It’s been a while, hasn’t it? Well, let’s see if this thing still works.
I mean, the last thing I reported was the Boggs 8hr cross-country mountain bike race. And that wasn’t even a post, just an awesome photo from Nick Gaetano. Well in any case, that was the race. Here’s another!
What you’re seeing is the creek crossing right after the start/finish line, which ensured that every rider’s chamois would stay wet, lap after lap, even though the course dried out almost completely after 7 hours of racing. This led to a condition that I now describe as “Boggs Butt,” but that’s a story for later.
Now, it’s been a while, considering this race happened at the start of April, so apologies for the lack of structure, detail, excitement, and good writing that you might expect out of a race report, or just a real blog entry.
At the last minute, Carlos and his band of fearless Bikemonkeys was forced to change the course due to record rain and snow, as well as some new management in the ranger station. This led to a total removal of singletrack, and shortened the course to a 4.3 mile fireroad loop (with something like 600ft of climbing per lap). Suffice to say, this disappointed many would-be racers who came to race on that sweet, sweet Boggs singletrack.
Plans were hatched to “do a lap, then go ride singletrack the rest of the day.” These plans sounded pretty good to me, in fact. But I’m nothing if not stubborn – Once I had turned in a lap, the “real race” was on for me. I was determined to actually ride the entire race. And I did! I played leapfrog with lots of friends throughout the day, as well as getting encouragement and support from yet more friends and teammates. Despite being “not fun” compared to the singletrack option, the course wasn’t really bad. Sure, it had fireroad climbing galore, but it also had fireroad descending galore. And after 7 hours of fatigue and all the lack of concentration that goes along with it, I’m not sure I could have handled a highly technical course. So I was having fun. You know, “doesn’t have to be fun to be fun” fun. At least I was having more fun than my intrepid friends riding cyclocross bikes…
Even though I was going at an “endurance” pace (to put it charitably), my laps were gradually getting slower. My first laps were around the 27 minute mark, but they had stretched out to 30 minutes after a few hours of riding. I mention this, because there was a 3pm time cut to start your last lap. What’s more, this last lap had to be finished by 3:30, or it wouldn’t count. What’s more, I was riding my 13th lap as the clock drew closer to 3. And let me tell you, I didn’t want to make the time cut. I was over it.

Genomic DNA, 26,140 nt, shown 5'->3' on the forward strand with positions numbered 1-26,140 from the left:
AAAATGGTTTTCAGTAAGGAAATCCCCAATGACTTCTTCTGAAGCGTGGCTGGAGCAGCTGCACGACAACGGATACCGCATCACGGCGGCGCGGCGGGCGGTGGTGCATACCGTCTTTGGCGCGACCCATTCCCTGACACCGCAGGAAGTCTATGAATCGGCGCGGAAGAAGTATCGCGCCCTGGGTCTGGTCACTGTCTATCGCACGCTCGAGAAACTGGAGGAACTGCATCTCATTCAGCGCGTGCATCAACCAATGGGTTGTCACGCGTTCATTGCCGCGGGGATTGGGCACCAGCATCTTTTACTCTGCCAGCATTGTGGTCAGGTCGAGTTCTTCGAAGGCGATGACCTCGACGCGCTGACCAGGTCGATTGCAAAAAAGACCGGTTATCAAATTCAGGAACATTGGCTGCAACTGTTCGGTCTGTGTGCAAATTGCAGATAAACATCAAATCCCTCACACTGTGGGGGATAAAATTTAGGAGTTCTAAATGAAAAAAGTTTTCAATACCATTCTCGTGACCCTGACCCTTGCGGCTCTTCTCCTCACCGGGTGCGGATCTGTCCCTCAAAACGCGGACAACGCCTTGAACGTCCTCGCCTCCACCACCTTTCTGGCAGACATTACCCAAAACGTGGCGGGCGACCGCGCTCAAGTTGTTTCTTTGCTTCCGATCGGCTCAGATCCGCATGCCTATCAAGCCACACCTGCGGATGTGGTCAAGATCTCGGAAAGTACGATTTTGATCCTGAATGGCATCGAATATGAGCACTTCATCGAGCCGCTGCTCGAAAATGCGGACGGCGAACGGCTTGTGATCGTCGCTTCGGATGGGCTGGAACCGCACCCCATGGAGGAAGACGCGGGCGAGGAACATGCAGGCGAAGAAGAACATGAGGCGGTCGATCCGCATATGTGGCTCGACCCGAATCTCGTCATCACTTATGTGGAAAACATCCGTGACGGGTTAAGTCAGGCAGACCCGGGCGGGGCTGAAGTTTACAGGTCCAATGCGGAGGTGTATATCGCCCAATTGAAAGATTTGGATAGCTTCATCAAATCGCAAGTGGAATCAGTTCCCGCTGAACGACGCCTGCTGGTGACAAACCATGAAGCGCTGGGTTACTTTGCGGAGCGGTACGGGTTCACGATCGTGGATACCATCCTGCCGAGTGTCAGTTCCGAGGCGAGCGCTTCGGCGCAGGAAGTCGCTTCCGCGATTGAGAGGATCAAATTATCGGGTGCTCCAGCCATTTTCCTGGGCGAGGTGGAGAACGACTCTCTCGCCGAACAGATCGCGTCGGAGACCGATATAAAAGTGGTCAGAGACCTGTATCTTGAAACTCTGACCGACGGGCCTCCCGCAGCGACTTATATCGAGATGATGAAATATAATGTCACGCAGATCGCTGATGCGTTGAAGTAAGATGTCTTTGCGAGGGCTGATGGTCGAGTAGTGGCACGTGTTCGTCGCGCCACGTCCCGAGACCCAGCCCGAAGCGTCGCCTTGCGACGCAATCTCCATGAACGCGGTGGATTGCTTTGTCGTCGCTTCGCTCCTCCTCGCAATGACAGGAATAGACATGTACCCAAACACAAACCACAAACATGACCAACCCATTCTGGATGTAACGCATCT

But just like I couldn’t start the race and not continue it, I knew I wasn’t going to quit if I happened to come across the line within the time cut. And lo and behold, I rolled over the finish line (and the butt-soaking creek) at something like 2:59:50, because I heard the announcer telling the next racer (and the crowd) that they had “thirty minutes to finish!”
Well, crap. Now I was in for it. So, I did what anybody who hadn’t been going hard enough the entire time would do – I lit. It. Up. I ground my way up the first climb at a quick pace, then attacked the descent like I hadn’t all day. I had an extra bit of encouragement from riding wheel to wheel with Chris, who had blown himself up making the time cut himself (but handling it fine), and my teammate Krishna, who had realized at the finish that he had to do another lap in order to secure victory for his 2-person team. Even though they were both racing in different categories than I was, we were all fighting the same time cut on the last lap. And despite my age-old enemy of cramping calfs, I was able to claw back minutes on those flat and descending parts, and turn in a 24-minute lap at the end, my fastest all day.
I found out later that I came in 16th in Sport, out of 38 starters. Of course, only 28 turned in more than a single lap! I had no expectations for this race, except for “finishing”, so I succeeded and then some. Specific props should be given to my teammate Mikey, who made sure to come through the finish line once before the time cut, for a single seven-hour lap. That’s owning DFL with style. After I came across the line, I enjoyed the best burrito I’ve ever had and an impromptu birdbath in the same creek I had ridden through 14 times already.
Team Sheila Moon also won the beard competition, taking three out of eight prizes, including the coveted Silkiest, Gnomiest, and Most Pirate-y awards.
And the next day, I got to ride all that sweet singletrack that I had missed out on during the race. Of course, I could barely sit on a bike at that point…